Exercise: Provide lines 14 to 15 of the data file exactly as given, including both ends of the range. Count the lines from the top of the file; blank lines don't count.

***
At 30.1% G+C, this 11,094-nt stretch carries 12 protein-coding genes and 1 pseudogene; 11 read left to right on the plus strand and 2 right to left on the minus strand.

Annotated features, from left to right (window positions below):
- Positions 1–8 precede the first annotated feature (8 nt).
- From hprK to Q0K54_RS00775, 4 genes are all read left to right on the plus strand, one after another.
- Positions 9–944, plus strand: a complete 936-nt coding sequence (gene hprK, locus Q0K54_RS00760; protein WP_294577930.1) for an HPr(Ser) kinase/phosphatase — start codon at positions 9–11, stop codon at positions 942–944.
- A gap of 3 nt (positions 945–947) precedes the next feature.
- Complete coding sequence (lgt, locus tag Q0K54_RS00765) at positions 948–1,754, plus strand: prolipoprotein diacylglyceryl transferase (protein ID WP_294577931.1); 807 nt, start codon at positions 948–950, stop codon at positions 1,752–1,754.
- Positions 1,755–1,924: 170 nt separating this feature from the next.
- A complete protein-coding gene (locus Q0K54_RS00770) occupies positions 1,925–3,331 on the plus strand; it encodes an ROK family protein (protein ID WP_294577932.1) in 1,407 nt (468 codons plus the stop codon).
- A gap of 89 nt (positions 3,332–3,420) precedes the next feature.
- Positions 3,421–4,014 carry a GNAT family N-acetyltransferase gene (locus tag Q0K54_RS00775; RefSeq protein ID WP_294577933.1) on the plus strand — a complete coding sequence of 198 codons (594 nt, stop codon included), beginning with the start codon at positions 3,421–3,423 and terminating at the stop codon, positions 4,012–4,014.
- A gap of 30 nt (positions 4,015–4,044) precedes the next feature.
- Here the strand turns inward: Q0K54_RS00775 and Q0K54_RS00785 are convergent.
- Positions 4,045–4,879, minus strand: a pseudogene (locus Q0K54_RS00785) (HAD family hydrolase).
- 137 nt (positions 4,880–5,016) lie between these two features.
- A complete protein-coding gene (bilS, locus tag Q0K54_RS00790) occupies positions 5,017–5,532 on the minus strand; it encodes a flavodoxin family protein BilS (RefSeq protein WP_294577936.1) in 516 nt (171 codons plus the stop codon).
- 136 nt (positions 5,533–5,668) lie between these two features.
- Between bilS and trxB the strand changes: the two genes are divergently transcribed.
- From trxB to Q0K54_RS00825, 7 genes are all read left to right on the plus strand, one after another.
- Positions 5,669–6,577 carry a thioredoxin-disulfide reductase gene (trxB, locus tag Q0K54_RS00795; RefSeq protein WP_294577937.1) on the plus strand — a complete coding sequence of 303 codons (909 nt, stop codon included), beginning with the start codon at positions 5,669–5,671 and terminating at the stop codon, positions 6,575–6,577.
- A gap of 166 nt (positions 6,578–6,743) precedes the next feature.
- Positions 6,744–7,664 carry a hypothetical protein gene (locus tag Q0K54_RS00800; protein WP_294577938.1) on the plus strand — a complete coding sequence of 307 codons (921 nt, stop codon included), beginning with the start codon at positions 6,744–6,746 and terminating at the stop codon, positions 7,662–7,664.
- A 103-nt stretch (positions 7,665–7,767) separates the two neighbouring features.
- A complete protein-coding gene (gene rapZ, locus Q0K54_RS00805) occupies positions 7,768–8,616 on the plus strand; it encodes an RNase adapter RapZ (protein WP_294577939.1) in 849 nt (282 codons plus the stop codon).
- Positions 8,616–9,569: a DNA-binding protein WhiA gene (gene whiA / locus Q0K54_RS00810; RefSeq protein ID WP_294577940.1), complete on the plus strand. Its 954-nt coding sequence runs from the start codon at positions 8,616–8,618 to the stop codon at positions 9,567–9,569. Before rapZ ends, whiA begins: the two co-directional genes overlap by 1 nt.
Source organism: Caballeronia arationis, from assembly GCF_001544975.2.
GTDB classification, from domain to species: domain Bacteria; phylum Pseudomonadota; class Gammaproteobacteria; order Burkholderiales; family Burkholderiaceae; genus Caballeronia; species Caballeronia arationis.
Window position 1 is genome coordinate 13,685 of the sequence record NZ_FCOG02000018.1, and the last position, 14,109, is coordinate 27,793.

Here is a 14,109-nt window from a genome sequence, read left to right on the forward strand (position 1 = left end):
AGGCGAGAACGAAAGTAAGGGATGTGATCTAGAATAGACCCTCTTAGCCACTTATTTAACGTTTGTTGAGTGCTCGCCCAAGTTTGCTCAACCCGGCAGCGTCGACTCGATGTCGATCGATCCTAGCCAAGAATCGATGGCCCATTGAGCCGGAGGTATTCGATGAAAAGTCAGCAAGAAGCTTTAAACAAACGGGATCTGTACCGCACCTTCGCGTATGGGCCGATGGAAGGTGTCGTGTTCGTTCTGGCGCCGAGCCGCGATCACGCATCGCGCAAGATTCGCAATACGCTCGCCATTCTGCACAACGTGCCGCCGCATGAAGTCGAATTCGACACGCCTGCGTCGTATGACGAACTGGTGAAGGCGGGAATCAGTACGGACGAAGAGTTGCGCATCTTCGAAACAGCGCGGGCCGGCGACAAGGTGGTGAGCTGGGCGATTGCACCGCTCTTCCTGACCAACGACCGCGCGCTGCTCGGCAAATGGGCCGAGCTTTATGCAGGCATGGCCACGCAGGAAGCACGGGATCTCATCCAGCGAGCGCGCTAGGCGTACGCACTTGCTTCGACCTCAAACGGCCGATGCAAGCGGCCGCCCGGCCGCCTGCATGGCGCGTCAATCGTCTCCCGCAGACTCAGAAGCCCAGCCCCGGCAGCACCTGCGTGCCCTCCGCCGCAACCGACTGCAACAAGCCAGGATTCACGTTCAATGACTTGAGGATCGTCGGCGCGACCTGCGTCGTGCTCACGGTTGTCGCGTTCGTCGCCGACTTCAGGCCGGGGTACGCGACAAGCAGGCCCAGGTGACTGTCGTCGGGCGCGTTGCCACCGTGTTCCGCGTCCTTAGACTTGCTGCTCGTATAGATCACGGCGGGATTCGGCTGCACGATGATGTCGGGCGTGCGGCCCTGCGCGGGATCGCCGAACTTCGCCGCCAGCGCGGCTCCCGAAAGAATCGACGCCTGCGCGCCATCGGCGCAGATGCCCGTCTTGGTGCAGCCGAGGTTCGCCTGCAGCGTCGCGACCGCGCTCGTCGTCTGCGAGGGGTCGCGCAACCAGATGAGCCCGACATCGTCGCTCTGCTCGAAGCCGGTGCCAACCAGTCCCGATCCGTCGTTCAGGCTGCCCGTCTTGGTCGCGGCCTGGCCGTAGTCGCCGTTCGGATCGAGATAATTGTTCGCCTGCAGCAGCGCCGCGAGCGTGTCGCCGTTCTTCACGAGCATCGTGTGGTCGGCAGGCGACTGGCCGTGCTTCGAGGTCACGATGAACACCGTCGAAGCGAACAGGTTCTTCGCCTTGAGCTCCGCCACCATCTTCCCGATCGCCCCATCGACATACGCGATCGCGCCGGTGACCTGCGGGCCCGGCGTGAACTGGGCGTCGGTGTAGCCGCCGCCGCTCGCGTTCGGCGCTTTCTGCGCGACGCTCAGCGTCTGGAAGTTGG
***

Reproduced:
- Positions 4,045–4,879, minus strand: a pseudogene (locus Q0K54_RS00785) (HAD family hydrolase).
- 137 nt (positions 4,880–5,016) lie between these two features.